Calendar Man

Calendar Man
The comic book history of Calendar Man, an enemy of Batman, from DC Comics.

Though a lot of philosophers and theologians might not say so, let's say, for the sake of argument, you have free will. No matter your circumstances, you can choose who you will be and the life you will live.

A Date with Destiny

That is...unless you name your kid Julian Gregory Day. All that free will stuff goes right out the window. You're basically setting their life story in stone at that moment - that they're going to be a supervillain by the name of Calendar Man.

If you didn't know, Julius Caesar actually was a subject-matter expert in calendars. In addition to overthrowing the Roman Republic, he also had some ideas for how the calendar could be a little more accurate. In between killing a bunch of people and being killed by a bunch of people, Caesar designed a calendar based on the idea that the year was actually three hundred sixty-five and a quarter days long, to help to correct for the current Roman calendar's drift against the solar year. He wasn't exactly right. The real year is 365.24219 days long and the small correction was implemented about 1600 years later by Pope Gregory XIII to make the Gregorian calendar we all use today.

You probably didn't know all that calendar trivia. You know who did know it, though? Julian Gregory Day. Maybe feeling that he was born with a purpose, being named after not one but two calendars, he decided on his moniker, The Calendar Man, and went to work.

Now, Julian truly, deeply loves his job. He barely even seems like he's in it for the money. Case in point, his first time out, he makes an announcement in the paper to Batman that he's going to commit five robberies: one for each season. That left Batman and Robin puzzled, but they had no time to ponder it. The Calendar Man was hitting his first robbery: the flower show.

Calendar Man dressed like a flower.
A serious criminal. Image copyright DC Comics.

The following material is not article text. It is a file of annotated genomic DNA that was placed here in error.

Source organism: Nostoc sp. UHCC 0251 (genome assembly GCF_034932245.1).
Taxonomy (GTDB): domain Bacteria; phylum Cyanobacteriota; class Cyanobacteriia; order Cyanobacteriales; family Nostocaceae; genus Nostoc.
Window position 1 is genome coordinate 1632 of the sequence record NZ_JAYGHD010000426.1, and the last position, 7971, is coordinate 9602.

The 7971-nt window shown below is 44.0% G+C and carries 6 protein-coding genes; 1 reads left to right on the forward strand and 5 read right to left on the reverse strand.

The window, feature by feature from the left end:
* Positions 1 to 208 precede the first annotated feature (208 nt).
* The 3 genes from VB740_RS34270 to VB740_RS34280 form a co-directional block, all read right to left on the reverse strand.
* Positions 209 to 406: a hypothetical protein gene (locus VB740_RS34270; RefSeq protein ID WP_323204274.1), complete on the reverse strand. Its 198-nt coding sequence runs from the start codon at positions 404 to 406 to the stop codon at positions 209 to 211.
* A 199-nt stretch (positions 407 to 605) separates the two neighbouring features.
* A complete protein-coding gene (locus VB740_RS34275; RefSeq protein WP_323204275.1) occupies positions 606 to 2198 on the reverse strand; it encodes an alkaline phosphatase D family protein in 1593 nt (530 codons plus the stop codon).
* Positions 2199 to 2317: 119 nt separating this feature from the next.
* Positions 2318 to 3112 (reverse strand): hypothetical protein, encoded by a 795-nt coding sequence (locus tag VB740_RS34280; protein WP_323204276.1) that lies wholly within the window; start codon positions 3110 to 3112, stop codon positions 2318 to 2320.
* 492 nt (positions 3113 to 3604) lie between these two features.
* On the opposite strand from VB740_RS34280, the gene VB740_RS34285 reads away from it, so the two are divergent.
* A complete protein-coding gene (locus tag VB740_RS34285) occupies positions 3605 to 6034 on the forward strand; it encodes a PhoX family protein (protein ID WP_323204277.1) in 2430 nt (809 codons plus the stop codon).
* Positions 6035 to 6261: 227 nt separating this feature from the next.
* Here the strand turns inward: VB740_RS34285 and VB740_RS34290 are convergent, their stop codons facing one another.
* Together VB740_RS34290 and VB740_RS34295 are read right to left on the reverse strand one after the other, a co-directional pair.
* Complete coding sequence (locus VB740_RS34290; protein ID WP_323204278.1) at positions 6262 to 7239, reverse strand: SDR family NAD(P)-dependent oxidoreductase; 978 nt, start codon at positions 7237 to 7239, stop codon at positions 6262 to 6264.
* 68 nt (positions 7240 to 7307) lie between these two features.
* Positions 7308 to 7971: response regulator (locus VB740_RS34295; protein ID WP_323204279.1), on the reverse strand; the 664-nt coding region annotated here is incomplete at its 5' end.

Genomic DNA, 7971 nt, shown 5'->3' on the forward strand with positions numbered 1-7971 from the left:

Yeah, remember when I said he didn't care about the money? He hit the door at the Gotham Flower Show. It couldn't have been more than a few hundred, tops, but the Calendar Man dressed like a flower, and he and his hired thugs got in a slug match with Batman before escaping.

The following day, the only thing that said "summer" to Batman was the televised Gotham bathing suit competition. Luckily, Bruce Wayne was supposed to judge it. Bruce was right, because that bathing suit competition got hot. And I'm not...being gross. Calendar Man showed up in a sun suit. A suit with the heat of the sun. Not sure what powered it or how, but the pool started evaporating. Nothing could stand in Julian's way, and he escaped with the prize money.

Next up: autumn. And what screams autumn more than dressing up like a leaf and taking a wind machine downtown to blow it at the guys driving an armored truck because of course they're going to get out of the armored truck and cover their faces because of the wind despite the fact that they could have stayed in the truck behind a literal wind shield. Calendar Man got away again because Batman assumed he would be stealing the golden football trophy from Gotham College.

When it comes to winter, you think of ice. I'm not sure if this slang was a thing in the 50s, but Gotham also, apparently, had a giant diamond on exhibit. No joke, a diamond the size of a Volkswagen. Now, really. Who is looking at a map and says, oh! The giant diamond exhibit has to go through Gotham. The city with a guy who tells riddles and steals stuff, the guy who dresses up like a penguin and steals stuff, the woman who dresses up like a cat who steals stuff, and the clown who murders people and steals stuff. That diamond is catnip to supercriminals. It's a wonder it lasted so long.

Luckily, Batman and Robin are masters...of arts and crafts. Batman temporarily replaced the diamond with a papier-mâché replica that he and Robin must have stayed up all night working on and also, how would anyone fall for that?

Calendar Man, ever the showman, was dressed up like snowman. I've said it once, and I'll say it again: I hope you love your job and put as much time and attention into the things you do as the Calendar Man loves dressing up in season-specific costumes and committing themed robberies. If you're looking for a super-villain, this guy is just a true professional who excels at his craft. He got away, too, because he had a freeze ray he does not patent for some reason and also a rocket sled.